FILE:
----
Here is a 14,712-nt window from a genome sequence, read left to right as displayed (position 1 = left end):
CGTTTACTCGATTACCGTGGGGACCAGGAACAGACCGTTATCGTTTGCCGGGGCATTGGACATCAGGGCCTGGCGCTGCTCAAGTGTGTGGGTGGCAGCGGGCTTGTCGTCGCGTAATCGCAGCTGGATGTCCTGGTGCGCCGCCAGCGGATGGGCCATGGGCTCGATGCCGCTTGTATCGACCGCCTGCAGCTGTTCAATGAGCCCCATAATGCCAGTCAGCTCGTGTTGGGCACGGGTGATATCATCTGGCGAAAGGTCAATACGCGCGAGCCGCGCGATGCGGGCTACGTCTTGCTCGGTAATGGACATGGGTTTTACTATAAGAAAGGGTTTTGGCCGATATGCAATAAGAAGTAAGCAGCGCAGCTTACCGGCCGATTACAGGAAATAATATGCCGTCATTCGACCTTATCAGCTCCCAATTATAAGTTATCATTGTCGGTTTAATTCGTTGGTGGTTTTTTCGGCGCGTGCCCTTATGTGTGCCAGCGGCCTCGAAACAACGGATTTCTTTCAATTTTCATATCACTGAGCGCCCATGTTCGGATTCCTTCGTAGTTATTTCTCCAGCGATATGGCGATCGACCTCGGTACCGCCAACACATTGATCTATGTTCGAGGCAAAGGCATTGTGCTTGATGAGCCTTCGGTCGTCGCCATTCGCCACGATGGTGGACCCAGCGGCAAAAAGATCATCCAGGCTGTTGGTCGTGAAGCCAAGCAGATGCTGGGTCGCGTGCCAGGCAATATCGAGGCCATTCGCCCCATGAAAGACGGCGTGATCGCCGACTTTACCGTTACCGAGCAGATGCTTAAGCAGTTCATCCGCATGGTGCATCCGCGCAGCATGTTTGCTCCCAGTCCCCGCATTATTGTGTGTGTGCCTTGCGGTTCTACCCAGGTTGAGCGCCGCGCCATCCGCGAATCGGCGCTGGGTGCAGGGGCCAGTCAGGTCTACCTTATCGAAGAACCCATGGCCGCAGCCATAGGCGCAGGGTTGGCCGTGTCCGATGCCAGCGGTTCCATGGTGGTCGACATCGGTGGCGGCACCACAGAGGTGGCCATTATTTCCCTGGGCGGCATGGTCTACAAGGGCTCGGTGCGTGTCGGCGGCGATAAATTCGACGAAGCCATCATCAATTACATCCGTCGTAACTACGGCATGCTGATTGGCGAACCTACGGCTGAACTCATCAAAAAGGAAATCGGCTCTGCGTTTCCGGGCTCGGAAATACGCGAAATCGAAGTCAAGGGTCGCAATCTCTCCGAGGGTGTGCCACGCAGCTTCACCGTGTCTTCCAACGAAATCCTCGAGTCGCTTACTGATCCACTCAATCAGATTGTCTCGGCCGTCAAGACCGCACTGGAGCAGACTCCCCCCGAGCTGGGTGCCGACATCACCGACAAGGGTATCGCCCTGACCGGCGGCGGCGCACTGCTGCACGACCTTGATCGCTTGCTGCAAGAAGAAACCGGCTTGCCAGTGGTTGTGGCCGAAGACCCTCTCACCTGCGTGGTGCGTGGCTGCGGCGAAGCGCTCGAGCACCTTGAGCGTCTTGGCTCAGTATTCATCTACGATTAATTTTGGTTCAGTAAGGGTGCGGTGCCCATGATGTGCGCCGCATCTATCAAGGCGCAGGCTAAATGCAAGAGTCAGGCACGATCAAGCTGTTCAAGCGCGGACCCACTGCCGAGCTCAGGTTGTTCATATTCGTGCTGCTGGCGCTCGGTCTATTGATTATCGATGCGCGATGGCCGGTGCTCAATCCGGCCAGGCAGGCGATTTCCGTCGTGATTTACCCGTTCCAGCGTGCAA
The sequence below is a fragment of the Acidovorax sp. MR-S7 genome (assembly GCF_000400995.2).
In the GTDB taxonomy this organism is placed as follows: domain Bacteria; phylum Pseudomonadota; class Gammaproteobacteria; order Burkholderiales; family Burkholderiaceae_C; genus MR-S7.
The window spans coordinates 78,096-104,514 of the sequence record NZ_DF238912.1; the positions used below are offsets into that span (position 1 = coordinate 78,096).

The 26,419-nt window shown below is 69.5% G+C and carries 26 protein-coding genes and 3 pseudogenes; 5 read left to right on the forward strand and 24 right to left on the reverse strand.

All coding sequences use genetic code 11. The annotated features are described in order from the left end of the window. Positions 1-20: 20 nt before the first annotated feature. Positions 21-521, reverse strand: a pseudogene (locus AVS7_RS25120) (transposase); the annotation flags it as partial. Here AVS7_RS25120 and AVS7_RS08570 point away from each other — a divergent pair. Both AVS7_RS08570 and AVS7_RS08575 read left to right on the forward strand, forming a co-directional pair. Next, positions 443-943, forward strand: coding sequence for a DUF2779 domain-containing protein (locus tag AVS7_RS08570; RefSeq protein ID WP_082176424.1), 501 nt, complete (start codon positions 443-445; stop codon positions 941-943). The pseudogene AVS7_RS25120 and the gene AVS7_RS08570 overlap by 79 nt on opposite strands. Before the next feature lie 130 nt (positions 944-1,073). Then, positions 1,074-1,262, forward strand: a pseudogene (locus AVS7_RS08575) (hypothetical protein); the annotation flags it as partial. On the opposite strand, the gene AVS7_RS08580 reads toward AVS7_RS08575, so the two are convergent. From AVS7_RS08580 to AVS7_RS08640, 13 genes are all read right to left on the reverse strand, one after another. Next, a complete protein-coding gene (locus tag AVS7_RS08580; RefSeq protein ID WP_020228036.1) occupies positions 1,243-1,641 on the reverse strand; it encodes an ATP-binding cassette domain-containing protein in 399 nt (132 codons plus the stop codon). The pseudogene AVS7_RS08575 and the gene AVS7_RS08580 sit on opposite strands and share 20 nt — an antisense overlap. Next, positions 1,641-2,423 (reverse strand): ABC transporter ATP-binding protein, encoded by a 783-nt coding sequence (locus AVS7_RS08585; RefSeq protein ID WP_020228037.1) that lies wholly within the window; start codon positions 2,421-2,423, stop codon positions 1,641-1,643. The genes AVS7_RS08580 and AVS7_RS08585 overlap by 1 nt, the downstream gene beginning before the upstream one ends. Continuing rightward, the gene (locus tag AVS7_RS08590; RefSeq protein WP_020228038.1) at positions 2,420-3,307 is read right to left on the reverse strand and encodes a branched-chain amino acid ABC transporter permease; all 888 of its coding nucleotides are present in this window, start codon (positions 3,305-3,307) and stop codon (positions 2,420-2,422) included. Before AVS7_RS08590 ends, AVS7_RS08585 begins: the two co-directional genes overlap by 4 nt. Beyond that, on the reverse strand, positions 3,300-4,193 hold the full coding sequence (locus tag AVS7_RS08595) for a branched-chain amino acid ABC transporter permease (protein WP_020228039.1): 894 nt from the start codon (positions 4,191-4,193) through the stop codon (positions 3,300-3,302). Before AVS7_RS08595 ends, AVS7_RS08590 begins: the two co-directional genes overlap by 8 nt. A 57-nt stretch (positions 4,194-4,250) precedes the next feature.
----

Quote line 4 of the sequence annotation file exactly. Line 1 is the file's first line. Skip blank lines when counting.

In the GTDB taxonomy this organism is placed as follows: domain Bacteria; phylum Pseudomonadota; class Gammaproteobacteria; order Burkholderiales; family Burkholderiaceae_C; genus MR-S7.